Daniel Bilak: Nine quick wins for the justice system

Taken from the Kyiv Post

Dec. 15, 2014, 1:01 p.m. | Op-ed — by Daniel Bilak

Justice Minister Pavlo Petrenko announced that the registry of immovable property will become open to public as of Jan. 1. It's not yet clear how much information will be available to public, though.

Justice Minister Pavlo Petrenko announced that the registry of immovable property will become open to public as of Jan. 1. It’s not yet clear how much information will be available to public, though.

The Ministry of Justice should be commended – not two days since the passage of the Cabinet of Ministers reform program and it announced that the registry of immovable property will be made generally accessible to the public over the internet as of Jan. 1.

This issue has festered for years and has been a source of corruption and confusion in the marketplace. Bringing transparency and consistency to the property market will be a real boon to the protection of property rights.

More needs to be done, however, and quickly, as the legal system has suffered from profound neglect and abuse for many years. Below are nine practical, high profile and easy-to-implement “quick wins” involving institutional reforms and access to justice that will protect and promote the human rights and property rights of citizens and businesses by strengthening personal freedom, fighting corruption, and encouraging investment. Each of these reform initiatives should be judged against three guiding democratic governance principles: do they promote transparency, accountability and the effective delivery of services to the public.

A. Institutional/structural reforms:

Quick Win 1. Abolish deputy immunity. Once again, the Verkhovna Rada’s newly minted deputies have fallen silent on their electoral promises to abolish the blanket immunity deputies enjoy from prosecution. Abolition is an important matter of principle – maintaining this affront to the constitutional principle of equality before the law only undermines the government’s credibility, perpetuates the culture of impunity that permeates Ukraine’s institutions and breeds corruption.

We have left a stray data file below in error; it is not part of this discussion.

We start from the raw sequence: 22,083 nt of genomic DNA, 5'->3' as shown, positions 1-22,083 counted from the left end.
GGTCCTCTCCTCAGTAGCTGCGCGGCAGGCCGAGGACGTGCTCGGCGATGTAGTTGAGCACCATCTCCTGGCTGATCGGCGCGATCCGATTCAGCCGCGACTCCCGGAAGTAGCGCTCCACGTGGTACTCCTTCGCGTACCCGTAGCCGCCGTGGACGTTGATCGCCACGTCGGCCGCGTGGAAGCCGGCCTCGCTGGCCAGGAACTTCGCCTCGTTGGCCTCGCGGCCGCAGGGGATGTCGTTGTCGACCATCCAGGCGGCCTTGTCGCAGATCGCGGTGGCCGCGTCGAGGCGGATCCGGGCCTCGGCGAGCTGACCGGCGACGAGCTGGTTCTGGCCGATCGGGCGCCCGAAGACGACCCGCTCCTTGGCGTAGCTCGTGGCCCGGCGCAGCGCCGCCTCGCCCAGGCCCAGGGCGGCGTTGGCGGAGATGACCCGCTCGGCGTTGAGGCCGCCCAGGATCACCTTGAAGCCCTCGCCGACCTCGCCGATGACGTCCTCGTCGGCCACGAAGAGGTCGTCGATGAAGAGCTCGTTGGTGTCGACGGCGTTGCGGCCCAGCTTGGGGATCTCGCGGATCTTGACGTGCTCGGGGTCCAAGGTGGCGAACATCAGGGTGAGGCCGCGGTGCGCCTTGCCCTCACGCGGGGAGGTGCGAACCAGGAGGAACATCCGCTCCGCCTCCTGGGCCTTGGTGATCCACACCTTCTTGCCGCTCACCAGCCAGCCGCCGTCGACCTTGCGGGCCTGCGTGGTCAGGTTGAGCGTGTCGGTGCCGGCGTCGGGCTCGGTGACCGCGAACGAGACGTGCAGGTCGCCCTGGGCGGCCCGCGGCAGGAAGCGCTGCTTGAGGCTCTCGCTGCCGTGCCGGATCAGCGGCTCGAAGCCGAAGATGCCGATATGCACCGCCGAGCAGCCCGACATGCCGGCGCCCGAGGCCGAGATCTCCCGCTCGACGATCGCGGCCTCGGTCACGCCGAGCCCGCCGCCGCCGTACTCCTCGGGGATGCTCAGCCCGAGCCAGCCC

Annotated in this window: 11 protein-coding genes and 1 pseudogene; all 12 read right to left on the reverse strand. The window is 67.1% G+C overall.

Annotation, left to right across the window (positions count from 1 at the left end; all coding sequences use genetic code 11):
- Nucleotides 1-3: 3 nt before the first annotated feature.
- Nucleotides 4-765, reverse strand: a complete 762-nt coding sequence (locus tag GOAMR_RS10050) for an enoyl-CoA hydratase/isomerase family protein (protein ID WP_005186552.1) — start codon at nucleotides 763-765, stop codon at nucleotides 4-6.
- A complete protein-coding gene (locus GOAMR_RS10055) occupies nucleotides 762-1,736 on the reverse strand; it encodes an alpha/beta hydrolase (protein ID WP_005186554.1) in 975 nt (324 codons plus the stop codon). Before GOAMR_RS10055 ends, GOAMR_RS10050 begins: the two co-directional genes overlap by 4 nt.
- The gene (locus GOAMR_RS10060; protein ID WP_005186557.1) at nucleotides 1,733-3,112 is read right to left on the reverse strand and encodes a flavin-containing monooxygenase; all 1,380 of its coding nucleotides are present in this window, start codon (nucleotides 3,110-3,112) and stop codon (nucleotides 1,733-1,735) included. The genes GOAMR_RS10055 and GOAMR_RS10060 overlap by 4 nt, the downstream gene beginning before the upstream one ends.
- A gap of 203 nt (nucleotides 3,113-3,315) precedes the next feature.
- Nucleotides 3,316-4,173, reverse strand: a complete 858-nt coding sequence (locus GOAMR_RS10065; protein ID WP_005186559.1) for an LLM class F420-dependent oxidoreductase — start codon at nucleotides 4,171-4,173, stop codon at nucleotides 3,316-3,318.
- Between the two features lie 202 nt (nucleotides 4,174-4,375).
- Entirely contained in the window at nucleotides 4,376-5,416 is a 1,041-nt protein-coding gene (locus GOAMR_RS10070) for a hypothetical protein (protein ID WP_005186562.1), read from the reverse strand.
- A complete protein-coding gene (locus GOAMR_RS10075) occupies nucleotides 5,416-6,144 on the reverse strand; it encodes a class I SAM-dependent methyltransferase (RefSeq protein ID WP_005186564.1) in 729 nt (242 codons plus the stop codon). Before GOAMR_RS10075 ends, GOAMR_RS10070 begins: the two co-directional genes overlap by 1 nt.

A law should be put before the parliament to limit deputy immunity to the classic parliamentary privilege that anything said by a deputy in the chamber of the parliament is free from prosecution. This initiative will be seen by the public as having stood up for fairness, justice and equality before the law.

Quick Win 2. Repeal the Economic Code of Ukraine. Adopted as a sop to Ukraine’s post-Soviet state-owned enterprises and Soviet-era legal theorists, the provisions of Ukraine’s Economic Code are ideologically incompatible and in conflict with Ukraine’s excellent modern Civil Code. No other civilized country that I know of has two systems of regulating civil law relationships – statist vs market. If the state enters into contractual relations in the marketplace, then it should be subject to the same rules as all other actors. The inconsistencies between the codes has been a major source of corruption in the commercial courts, allowing judges to exploit the conflicts to allow corporate raiding and unlawful transfer of ownership of businesses, thereby undermining confidence and trust in Ukraine’s justice system.

Quick Win 3. Eliminate the Higher Commercial Court and investigate the judges. This initiative follows on from the previous recommendation. It is part of the wider strategic objective of creating an independent judiciary as a necessary element of credibly re-establishing the rule of law in Ukraine. Either a law or a presidential decree can be passed to re-organize the commercial court system by eliminating the Higher Commercial Court and transferring it’s jurisdiction to the Supreme Court (where, in my humble view, it belongs anyway), thereby lustrating about 80 judges.